Rasheed Shabazz, a writer and longtime Alameda, California resident, hadn’t given much thought to how his home schools got their names until the debates about Confederate symbolism after the 2017 Unite the Right rally in Charlottesville. When he attended Henry Haight Elementary School, he found that the school’s namesake – a former California governor – held white supremacist views and disenfranchised non-white Californians.
“It wasn’t a very long search,” said Shabazz. “I went to the second page on Google and checked out his Inaugural Address from 1867, and he went further on the inferiority of the black, Asian and Indian populations. “
On the 150th anniversary of that speech, Shabazz emailed the Headmaster and PTA at Haight Elementary School, pleading for the school to be renamed. Soon after, Shabazz, parents, and students began a school renaming process that resulted in Haight becoming Dear elementary school.
Tim Hannapel, a Washington, DC-based attorney, helped organize the name change Woodrow Wilson High School, his alma mater in town. Hannapel had finished school and knew nothing about President Woodrow Wilson’s racism as it had not been taught in any of his classes. As a result, he finds institutional renaming useful in reshaping public memory.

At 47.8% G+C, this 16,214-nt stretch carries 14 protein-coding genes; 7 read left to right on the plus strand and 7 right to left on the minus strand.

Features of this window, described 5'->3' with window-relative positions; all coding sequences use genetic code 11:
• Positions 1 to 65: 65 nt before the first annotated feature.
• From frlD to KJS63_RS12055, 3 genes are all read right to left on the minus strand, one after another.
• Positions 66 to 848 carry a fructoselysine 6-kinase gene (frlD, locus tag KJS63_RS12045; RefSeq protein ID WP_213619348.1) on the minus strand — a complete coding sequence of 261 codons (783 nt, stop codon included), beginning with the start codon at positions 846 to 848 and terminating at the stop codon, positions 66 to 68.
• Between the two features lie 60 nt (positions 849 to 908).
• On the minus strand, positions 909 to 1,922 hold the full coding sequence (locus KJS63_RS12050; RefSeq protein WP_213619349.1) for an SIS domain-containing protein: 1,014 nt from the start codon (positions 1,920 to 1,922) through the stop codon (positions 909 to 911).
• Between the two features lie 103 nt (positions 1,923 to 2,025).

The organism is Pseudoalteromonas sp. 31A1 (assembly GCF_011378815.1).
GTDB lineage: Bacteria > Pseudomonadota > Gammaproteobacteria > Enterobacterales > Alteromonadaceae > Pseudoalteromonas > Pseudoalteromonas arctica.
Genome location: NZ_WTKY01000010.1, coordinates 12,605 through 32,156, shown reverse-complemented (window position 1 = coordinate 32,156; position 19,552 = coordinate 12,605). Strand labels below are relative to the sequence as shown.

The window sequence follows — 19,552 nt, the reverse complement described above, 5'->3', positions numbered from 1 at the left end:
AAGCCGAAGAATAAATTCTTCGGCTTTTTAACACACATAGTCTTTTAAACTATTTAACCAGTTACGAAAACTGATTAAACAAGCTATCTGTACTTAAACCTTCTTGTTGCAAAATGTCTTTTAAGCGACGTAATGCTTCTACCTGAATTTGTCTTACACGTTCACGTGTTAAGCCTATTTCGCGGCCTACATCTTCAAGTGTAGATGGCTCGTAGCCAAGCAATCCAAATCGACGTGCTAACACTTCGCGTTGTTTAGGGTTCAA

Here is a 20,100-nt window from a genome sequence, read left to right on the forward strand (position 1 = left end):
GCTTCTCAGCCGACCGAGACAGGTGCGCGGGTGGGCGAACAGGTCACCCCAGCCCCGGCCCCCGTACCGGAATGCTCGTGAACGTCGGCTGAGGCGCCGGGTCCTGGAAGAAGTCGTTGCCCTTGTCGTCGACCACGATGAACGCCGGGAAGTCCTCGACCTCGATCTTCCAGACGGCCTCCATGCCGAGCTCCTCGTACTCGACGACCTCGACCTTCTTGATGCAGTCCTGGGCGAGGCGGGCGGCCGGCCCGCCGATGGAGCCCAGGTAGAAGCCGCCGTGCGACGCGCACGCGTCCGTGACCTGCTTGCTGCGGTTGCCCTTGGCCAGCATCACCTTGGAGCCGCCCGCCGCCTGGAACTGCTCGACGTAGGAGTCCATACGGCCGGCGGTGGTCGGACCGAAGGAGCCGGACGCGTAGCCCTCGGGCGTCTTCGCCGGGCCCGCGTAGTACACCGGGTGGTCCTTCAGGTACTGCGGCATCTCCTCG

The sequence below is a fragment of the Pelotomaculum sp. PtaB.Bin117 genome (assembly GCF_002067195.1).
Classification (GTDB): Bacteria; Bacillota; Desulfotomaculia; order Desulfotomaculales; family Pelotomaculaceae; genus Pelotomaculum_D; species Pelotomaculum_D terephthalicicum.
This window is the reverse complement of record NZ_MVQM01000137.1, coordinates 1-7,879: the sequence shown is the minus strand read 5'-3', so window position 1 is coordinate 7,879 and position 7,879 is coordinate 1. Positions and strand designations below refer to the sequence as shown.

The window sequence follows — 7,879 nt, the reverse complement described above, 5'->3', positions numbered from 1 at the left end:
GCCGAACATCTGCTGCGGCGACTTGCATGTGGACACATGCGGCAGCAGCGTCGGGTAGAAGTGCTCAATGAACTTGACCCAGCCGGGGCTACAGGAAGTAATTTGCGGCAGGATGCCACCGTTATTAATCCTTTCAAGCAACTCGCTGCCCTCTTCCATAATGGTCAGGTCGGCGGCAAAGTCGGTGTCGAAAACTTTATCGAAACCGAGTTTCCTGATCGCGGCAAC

“White supremacy is so insidious and powerful that it has to rewrite history to make whites feel comfortable,” said Hannapel. “You have to reject the lies of history.”
Municipalities have taken a variety of approaches to evaluating school names. While some school districts have identified individual names as particularly problematic, others have chosen to systematically review all school names in a district to see which ones should be changed. For example, Washington, DC and San Francisco opted for a comprehensive evaluation of all schools in their districts, using community members, educators, and students to conduct research and make recommendations.
“We would look at names and specific criteria that have to do with whether those names suppress a particular community or perpetuate racism,” said Ameyalli Ordonez, a student representative on the San Francisco School Name Advisory Committee. “Many of these schools represent people who raised the ideas of the white supremacists, and I didn’t know that until I did the research.”